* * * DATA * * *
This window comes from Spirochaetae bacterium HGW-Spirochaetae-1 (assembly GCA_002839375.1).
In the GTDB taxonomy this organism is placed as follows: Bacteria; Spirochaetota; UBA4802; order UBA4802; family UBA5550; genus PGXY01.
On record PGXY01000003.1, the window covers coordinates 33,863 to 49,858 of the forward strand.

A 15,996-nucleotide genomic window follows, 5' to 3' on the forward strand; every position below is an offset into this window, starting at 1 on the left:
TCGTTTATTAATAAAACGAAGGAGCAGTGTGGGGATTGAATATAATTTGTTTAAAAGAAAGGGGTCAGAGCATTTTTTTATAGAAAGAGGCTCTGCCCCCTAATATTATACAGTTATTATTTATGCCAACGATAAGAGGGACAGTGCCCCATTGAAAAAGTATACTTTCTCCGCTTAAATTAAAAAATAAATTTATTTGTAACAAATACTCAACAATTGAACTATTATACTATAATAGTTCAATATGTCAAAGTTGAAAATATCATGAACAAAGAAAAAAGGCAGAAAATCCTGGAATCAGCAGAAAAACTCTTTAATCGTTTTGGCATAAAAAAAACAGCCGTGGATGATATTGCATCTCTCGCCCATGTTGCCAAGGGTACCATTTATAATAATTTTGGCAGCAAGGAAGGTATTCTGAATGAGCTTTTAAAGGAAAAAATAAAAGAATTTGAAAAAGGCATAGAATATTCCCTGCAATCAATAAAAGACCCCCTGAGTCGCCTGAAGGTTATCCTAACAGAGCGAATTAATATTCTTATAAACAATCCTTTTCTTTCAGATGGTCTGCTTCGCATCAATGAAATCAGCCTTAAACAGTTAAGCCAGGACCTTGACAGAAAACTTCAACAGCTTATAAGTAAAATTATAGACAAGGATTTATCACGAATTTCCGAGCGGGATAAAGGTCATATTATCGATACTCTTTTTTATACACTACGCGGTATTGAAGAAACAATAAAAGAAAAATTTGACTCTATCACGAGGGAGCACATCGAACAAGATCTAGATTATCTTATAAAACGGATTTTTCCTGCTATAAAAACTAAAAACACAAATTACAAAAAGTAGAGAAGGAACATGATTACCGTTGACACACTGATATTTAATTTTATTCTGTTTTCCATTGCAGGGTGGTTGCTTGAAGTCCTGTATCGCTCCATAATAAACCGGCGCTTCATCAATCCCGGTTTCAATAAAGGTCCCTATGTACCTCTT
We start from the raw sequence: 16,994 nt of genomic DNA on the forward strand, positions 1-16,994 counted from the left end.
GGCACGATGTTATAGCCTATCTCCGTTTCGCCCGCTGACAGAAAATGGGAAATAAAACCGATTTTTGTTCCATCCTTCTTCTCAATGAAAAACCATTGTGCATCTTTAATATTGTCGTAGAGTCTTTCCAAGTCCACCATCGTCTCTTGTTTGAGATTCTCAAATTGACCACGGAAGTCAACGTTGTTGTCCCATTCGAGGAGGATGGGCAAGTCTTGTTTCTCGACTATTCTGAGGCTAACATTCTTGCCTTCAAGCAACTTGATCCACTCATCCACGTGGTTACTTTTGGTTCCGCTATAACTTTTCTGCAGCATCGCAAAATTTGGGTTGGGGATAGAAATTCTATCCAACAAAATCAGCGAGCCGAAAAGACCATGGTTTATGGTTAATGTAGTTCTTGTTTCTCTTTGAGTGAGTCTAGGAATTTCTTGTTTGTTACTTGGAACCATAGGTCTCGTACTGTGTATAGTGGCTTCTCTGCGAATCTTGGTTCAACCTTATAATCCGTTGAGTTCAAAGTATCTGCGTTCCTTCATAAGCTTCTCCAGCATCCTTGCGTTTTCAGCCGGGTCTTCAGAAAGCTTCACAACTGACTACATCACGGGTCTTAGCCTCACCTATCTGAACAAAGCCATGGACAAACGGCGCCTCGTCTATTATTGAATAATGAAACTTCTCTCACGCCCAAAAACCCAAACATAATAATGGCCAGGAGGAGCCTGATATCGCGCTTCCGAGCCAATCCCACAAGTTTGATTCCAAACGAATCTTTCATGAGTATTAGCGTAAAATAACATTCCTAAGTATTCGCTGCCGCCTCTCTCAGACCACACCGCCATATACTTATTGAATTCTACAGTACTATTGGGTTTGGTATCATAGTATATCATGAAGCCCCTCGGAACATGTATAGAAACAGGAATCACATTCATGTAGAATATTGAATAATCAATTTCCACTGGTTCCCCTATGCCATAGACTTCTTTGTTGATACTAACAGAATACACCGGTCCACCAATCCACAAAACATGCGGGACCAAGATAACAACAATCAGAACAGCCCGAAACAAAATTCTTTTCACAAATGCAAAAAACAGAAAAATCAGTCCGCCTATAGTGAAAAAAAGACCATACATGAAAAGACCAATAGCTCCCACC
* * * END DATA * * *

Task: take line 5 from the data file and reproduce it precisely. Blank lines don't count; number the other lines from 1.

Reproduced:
TCGTTTATTAATAAAACGAAGGAGCAGTGTGGGGATTGAATATAATTTGTTTAAAAGAAAGGGGTCAGAGCATTTTTTTATAGAAAGAGGCTCTGCCCCCTAATATTATACAGTTATTATTTATGCCAACGATAAGAGGGACAGTGCCCCATTGAAAAAGTATACTTTCTCCGCTTAAATTAAAAAATAAATTTATTTGTAACAAATACTCAACAATTGAACTATTATACTATAATAGTTCAATATGTCAAAGTTGAAAATATCATGAACAAAGAAAAAAGGCAGAAAATCCTGGAATCAGCAGAAAAACTCTTTAATCGTTTTGGCATAAAAAAAACAGCCGTGGATGATATTGCATCTCTCGCCCATGTTGCCAAGGGTACCATTTATAATAATTTTGGCAGCAAGGAAGGTATTCTGAATGAGCTTTTAAAGGAAAAAATAAAAGAATTTGAAAAAGGCATAGAATATTCCCTGCAATCAATAAAAGACCCCCTGAGTCGCCTGAAGGTTATCCTAACAGAGCGAATTAATATTCTTATAAACAATCCTTTTCTTTCAGATGGTCTGCTTCGCATCAATGAAATCAGCCTTAAACAGTTAAGCCAGGACCTTGACAGAAAACTTCAACAGCTTATAAGTAAAATTATAGACAAGGATTTATCACGAATTTCCGAGCGGGATAAAGGTCATATTATCGATACTCTTTTTTATACACTACGCGGTATTGAAGAAACAATAAAAGAAAAATTTGACTCTATCACGAGGGAGCACATCGAACAAGATCTAGATTATCTTATAAAACGGATTTTTCCTGCTATAAAAACTAAAAACACAAATTACAAAAAGTAGAGAAGGAACATGATTACCGTTGACACACTGATATTTAATTTTATTCTGTTTTCCATTGCAGGGTGGTTGCTTGAAGTCCTGTATCGCTCCATAATAAACCGGCGCTTCATCAATCCCGGTTTCAATAAAGGTCCCTATGTACCTCTT